Japan: The Birthplace of Quantitative Easing?

Did Japan lose decades or not?

It’s been an interesting debate on whether Japan lost any decades in its economic history. But today, it has minimal impact on your decision to include Japan in your portfolio.

In the previous article, we looked at the hand-in-glove approach adopted by Japanese banks (SMFG) (MFG) (MTU) for low credit-worthy Japanese corporations. This was the reason for the asset price bubble in Japan. It makes Japanese banks and corporations inherently unlikable, and it becomes difficult to invest in them. But has Japan (EWJ) (DXJ) done anything to change this?

Recovery in the aftermath

After a slow start to reforming the banking system, Japanese authorities were forced to speed up recovery efforts after the banking crisis of 1997–1998. The crisis, which revolved around non-performing loans and damaged balance sheets, was largely resolved by the early 2000s, according to the paper “The Structural Causes of Japan’s Lost Decades” by Fukao, Ikeuchi, et al.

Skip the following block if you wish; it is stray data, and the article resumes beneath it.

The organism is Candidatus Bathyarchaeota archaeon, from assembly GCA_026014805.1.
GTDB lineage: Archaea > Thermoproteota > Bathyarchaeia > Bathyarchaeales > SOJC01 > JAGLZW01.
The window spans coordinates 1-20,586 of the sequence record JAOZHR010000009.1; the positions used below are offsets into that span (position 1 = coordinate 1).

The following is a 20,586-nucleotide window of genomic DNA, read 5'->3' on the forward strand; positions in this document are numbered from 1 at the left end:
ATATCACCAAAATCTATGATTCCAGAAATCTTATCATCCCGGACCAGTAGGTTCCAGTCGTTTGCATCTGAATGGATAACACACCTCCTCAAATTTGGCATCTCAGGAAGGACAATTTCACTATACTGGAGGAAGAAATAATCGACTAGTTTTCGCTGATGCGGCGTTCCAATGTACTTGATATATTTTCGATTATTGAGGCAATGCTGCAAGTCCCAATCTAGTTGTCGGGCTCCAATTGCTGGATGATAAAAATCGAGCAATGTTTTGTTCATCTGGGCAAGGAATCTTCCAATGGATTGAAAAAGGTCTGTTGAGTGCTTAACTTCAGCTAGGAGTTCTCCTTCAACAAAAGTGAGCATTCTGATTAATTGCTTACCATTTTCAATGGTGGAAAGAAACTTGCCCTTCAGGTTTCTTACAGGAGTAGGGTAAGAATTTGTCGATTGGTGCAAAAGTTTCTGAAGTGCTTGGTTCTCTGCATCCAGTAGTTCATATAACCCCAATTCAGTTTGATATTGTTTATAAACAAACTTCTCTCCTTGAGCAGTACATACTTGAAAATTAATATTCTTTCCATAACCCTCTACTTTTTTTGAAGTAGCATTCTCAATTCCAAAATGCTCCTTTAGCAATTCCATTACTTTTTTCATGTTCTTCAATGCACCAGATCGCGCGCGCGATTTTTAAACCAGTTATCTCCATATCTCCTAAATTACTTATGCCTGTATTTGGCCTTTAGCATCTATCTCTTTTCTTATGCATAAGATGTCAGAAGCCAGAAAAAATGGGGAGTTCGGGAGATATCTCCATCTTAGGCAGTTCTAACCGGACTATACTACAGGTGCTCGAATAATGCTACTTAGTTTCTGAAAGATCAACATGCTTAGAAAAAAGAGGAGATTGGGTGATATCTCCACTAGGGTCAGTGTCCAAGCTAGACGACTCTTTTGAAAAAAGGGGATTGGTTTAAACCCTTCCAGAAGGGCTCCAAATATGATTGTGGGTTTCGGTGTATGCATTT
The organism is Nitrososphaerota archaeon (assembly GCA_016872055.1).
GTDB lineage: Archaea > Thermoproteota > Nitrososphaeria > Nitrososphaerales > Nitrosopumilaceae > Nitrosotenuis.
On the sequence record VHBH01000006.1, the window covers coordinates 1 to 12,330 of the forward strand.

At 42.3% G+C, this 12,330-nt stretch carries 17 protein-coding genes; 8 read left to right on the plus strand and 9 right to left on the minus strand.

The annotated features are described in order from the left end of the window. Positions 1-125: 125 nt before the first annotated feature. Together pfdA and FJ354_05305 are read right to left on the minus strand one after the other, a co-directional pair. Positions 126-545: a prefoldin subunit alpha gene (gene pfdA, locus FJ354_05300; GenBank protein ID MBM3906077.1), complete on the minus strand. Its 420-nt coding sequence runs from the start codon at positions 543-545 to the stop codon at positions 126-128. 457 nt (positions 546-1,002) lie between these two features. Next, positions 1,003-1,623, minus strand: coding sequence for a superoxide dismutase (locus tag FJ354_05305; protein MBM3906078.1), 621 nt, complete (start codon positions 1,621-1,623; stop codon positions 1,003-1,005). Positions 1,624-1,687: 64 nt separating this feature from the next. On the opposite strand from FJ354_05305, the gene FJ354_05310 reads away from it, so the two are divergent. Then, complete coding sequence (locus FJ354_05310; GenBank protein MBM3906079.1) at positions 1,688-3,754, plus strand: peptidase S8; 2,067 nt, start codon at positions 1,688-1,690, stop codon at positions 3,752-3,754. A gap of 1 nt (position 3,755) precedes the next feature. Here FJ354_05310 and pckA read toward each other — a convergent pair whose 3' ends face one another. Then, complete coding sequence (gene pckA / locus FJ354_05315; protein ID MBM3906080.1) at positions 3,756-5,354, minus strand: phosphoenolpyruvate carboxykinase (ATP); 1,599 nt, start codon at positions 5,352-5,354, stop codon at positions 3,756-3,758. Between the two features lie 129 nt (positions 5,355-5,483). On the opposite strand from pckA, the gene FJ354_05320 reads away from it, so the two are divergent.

Japan: The Birthplace of Quantitative Easing?

But the impact of the banking crisis put a severe strain on Japan’s monetary and fiscal policy. This is very relevant to you from an investment perspective, since it still has an impact on policy.

Birthplace of quantitative easing?

Calling Japan the birthplace of modern-day QE (quantitative easing) is not outlandish, since Japan has had the longest experience with QE. The Bank of Japan first introduced quantitative easing in March 2001 when it began purchasing Japanese government bonds (or JGB). This continued until March 2006 when the Japanese economy started showing signs of exiting deflation.

Then the global financial crisis hit in 2008, and deflation and de-growth were again staring Japan in the face. The Japanese central bank had to introduce CME (comprehensive monetary easing) in October 2010 to fight its old nemesis.

In the next article, we’ll see how CME led to what is now known as Abenomics.